Window Spacers

Between your window’s panes of glass are strips of material called spacers that keep the panes in place and prevent air leakage. The most energy-efficient spacers are made of nonmetallic materials that don’t conduct heat. This lowers the window’s U-factor, a measure of how much heat is lost through the window.

Gas Fills

In addition to spacers, energy-efficient windows contain small amounts of nontoxic noble gas between the panes. Double-pane windows typically use argon gas, which provides substantially more insulation than regular air. Triple-pane glass usually contains krypton gas, which is even more insulating than argon but is significantly more expensive.

Low-E Coating

The window glazing can also be treated or coated to lower its solar heat gain coefficient (SHGC), which is the amount of sun’s heat that travels through the glass. The most common treatment is called a low-e coating, short for low-emissivity. Low-e glass reflects some infrared and UV rays, reducing solar heat gain without blocking the amount of visible light that can come through.

How to Reduce Energy-Efficient Window Installation Costs

Installing new windows is a substantial financial investment, but you can reduce window replacement costs with the following tips.

  • Energy Star-rated double-pane windows with insulated vinyl frames are the most cost-effective choice for most homeowners. 
  • Choose standard window sizes, styles, and shapes over custom options.
  • Think long-term when possible. Investing in high-quality windows will cost more up-front, but you’ll see lower energy bills for years to come.
  • Take advantage of the federal tax credit and research state and local incentives.
  • Most window installers are busiest in spring and summer and charge more for labor. If the climate permits, install new windows in the offseason.
  • If you plan to eventually upgrade all your windows, it’s less expensive to do it all at once rather than spread out over a long period.

Professional vs. DIY Energy-Efficient Window Installation

Installing energy-efficient windows is usually a job for professional contractors.

Professional Energy-Efficient Window Installation

Since most homeowners who want to switch to energy-efficient windows replace all or most of their windows at once, we recommend hiring a professional window installer. You’ll need to factor in labor as part of the replacement cost, but you’ll gain the following benefits:

  • Skilled installation with far less chance of gaps or air leaks
  • Help with acquiring necessary permits
  • Manufacturer’s warranty
  • Faster project timeline
  • Less effort and stress

DIY Energy-Efficient Window Installation

If you’re confident in your home improvement abilities and are only replacing one or two windows on the ground floor, you may consider doing the job yourself. In addition to the new window, you’ll need a power drill, pry bar, utility knife, putty knife, hammer, scraper, and caulk. You’ll also need putty and caulk for the replacement process and paint and primer for the finishing.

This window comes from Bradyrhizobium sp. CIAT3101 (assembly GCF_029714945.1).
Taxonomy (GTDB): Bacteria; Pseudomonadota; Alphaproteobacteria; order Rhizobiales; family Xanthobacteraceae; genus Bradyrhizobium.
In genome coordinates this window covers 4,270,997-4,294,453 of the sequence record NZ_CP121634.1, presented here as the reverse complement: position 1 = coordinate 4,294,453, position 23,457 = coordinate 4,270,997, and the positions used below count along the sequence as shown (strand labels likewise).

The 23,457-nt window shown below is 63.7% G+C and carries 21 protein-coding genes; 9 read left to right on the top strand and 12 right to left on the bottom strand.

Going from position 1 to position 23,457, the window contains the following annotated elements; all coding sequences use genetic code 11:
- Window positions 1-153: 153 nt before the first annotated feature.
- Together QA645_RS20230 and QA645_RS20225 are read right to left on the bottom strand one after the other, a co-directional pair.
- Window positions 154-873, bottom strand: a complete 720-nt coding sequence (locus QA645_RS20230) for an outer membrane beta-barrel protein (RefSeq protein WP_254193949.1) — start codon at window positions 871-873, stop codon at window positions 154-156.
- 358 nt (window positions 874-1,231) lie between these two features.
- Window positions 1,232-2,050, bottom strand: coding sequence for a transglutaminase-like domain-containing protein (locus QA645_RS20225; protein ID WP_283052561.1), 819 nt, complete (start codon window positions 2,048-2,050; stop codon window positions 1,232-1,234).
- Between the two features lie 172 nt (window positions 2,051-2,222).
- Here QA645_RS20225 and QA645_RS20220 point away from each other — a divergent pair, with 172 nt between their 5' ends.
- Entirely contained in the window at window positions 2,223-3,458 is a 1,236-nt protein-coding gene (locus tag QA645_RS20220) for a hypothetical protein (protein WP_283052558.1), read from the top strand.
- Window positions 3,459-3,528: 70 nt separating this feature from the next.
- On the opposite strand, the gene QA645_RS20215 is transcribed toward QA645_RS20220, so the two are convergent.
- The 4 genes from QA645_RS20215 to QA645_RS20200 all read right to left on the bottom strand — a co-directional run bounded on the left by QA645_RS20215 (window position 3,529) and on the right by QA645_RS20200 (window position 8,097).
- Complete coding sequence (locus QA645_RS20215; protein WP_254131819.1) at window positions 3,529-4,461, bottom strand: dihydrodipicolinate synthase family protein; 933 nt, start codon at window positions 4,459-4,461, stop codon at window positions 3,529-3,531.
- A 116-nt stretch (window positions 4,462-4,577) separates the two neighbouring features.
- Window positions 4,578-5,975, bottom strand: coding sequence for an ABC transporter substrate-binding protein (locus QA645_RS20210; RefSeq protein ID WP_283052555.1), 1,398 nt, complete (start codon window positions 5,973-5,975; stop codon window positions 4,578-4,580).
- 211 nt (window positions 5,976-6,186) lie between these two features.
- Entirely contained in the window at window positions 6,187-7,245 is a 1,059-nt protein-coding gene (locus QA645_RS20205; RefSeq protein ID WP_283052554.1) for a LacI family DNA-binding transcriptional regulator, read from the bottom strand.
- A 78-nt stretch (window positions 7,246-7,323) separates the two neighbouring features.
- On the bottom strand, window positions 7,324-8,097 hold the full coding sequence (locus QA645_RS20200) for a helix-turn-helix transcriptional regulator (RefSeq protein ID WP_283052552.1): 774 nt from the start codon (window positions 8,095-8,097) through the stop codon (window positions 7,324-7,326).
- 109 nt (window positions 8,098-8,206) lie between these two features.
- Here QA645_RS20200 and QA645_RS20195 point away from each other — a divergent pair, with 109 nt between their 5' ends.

Doing the work yourself will save you money on labor, but be aware that a poorly installed window—even an energy-efficient one—may leak and actually drive up your energy costs. That’s why we recommend professional installation for most homeowners.

How to Hire a Professional

Here’s what to look for when choosing a window company.

  • Window installers typically don’t need a special trade license, but check that the company you’re considering has a current contractor’s license.
  • Likewise, all individual contractors should be bonded and insured.
  • Reputable companies have high ratings from the Better Business Bureau (BBB), which you can find on the BBB’s website. Accreditation is also a positive sign, but it’s something companies have to sign up and pay for.
  • Check other customer review websites such as Trustpilot and Google Reviews, and ask the company for references from customers.
  • Get at least three quotes from local contractors, and get fully itemized estimates when possible.

Our Recommendation

Installing energy-efficient windows is an excellent way to reduce your carbon footprint and your utility bills at the same time. According to our research, double-pane windows with insulated vinyl frames and Energy Star logos usually give you the best bang for your buck. Remodeling magazine’s 2024 Cost vs. Value Report showed that this kind of window replacement increased home value by an average of $13,766. Homeowners in extreme climates may want to consider triple-pane windows with fiberglass frames, though these will be a bigger investment.

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Energy Efficient Window Installation FAQ

Are energy-efficient windows worth it?

Yes, energy-efficient windows are worth it. The Department of Energy estimates that most homeowners can save between $101 and $583 per year on heating and cooling costs by switching from single- to double-pane windows. Additionally, replacing old windows with double-pane, insulated vinyl windows have a 68.5% higher return on investment than many other remodeling jobs.

What is the most energy-efficient replacement window?

Replacement windows with double- or triple-pane glass and wood, fiberglass, or insulated vinyl frames are the most energy-efficient.

What is the cost of installing energy-efficient windows?

Energy-efficient windows cost about $320 to $2,000 each for materials and labor.

What are the benefits of energy-efficient windows?

Energy-efficient windows have several benefits. They reduce your monthly utility bills and make your home more comfortable, eliminating drafts and cold or warm spots. Also, treated glass that blocks UV rays can prevent furniture and other items from fading in direct sunlight.

How many windows are there in an average home?

Most homes have eight windows in the United States.